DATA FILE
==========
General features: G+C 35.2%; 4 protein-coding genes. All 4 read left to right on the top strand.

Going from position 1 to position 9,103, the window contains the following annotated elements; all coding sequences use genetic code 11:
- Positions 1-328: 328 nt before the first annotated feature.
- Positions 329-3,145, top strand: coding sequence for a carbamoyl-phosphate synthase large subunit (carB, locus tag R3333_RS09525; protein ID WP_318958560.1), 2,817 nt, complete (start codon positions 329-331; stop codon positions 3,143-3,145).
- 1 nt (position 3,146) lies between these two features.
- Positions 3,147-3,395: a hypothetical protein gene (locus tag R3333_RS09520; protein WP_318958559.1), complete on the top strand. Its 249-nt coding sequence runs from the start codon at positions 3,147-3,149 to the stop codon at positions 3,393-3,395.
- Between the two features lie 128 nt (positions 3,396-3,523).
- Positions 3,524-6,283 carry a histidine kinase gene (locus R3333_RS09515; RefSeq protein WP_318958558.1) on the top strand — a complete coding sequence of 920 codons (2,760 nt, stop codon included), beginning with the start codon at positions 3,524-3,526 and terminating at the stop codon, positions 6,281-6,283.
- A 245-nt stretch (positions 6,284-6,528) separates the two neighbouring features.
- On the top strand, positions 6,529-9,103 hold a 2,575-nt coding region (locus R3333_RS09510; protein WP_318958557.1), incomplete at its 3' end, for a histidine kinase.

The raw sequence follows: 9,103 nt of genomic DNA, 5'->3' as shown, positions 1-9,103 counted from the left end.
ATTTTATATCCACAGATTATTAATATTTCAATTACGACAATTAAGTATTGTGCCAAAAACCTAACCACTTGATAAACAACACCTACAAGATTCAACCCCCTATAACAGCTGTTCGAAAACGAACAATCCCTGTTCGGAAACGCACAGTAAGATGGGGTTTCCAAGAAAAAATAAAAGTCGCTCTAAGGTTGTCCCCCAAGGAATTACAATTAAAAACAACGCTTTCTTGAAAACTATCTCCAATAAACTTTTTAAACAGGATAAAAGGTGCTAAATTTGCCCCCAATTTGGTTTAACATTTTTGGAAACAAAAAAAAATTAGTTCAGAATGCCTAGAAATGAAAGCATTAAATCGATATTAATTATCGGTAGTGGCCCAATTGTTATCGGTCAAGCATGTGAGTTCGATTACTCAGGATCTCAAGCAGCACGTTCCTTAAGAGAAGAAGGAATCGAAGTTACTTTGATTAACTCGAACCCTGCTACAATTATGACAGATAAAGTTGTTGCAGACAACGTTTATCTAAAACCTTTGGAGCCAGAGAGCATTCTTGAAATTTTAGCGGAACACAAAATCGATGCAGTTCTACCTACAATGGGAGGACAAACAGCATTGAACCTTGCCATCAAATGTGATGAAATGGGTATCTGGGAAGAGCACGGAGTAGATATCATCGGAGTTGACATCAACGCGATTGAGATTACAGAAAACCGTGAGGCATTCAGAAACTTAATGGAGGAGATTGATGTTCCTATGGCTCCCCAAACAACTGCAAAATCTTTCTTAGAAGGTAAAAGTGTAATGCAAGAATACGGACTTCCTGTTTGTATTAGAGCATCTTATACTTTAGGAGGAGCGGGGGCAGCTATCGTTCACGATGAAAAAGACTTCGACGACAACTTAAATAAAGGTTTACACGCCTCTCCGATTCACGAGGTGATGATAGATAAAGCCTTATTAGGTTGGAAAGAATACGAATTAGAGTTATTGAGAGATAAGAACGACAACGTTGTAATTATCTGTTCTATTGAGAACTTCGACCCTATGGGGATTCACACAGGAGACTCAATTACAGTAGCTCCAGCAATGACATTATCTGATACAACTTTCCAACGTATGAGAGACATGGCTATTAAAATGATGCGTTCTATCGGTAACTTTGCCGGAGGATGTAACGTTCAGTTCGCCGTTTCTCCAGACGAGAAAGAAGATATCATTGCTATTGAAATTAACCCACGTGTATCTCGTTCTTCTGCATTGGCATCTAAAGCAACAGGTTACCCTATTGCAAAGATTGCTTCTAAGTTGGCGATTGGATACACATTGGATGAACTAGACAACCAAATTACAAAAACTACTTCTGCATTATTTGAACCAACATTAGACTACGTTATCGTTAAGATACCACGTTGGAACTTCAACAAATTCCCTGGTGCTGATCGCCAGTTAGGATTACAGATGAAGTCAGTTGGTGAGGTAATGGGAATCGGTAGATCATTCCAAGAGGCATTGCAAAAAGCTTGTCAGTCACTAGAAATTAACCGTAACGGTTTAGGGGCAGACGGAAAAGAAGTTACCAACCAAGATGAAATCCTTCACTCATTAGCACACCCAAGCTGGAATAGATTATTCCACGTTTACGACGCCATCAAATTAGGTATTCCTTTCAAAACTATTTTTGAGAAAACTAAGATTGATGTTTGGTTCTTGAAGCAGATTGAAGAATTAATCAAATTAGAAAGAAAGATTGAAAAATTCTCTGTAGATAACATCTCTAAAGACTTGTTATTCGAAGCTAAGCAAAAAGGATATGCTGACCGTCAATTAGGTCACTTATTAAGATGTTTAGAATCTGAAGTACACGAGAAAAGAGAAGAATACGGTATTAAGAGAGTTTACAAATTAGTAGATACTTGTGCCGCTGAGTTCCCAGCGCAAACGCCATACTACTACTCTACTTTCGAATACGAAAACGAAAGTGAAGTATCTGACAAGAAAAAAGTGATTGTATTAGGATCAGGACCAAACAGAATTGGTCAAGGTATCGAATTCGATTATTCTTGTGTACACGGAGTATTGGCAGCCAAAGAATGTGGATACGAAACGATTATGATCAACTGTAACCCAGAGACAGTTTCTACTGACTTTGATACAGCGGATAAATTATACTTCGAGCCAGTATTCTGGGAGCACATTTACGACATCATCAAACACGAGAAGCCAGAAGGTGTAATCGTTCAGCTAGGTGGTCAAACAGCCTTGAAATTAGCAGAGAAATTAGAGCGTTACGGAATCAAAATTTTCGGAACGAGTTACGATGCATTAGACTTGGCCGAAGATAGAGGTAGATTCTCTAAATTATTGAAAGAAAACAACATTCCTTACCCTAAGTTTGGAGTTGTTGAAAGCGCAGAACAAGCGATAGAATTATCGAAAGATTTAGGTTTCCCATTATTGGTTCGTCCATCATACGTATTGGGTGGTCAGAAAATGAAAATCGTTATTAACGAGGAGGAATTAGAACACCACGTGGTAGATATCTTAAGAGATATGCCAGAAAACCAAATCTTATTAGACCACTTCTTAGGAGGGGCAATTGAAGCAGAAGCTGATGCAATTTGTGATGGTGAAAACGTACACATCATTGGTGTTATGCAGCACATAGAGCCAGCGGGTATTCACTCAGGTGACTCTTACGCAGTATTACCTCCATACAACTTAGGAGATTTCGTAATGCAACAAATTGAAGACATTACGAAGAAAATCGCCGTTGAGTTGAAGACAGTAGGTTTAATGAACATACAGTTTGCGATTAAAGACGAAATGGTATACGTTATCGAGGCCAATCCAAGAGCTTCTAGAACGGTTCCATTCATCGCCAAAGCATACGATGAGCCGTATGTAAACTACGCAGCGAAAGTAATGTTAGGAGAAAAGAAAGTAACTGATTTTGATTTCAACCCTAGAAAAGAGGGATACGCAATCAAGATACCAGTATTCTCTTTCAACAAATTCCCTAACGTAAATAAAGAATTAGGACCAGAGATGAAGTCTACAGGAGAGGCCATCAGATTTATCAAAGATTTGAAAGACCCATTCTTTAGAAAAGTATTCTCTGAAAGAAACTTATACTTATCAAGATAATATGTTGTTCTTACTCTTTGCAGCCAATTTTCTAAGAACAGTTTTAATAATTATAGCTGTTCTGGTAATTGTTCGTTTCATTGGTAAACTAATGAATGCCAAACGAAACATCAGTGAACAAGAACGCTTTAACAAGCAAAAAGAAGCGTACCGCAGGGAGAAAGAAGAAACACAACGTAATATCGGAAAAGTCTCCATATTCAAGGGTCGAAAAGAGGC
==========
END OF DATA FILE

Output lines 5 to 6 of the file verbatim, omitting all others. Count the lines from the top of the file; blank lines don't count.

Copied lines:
- 1 nt (position 3,146) lies between these two features.
- Positions 3,147-3,395: a hypothetical protein gene (locus tag R3333_RS09520; protein WP_318958559.1), complete on the top strand. Its 249-nt coding sequence runs from the start codon at positions 3,147-3,149 to the stop codon at positions 3,393-3,395.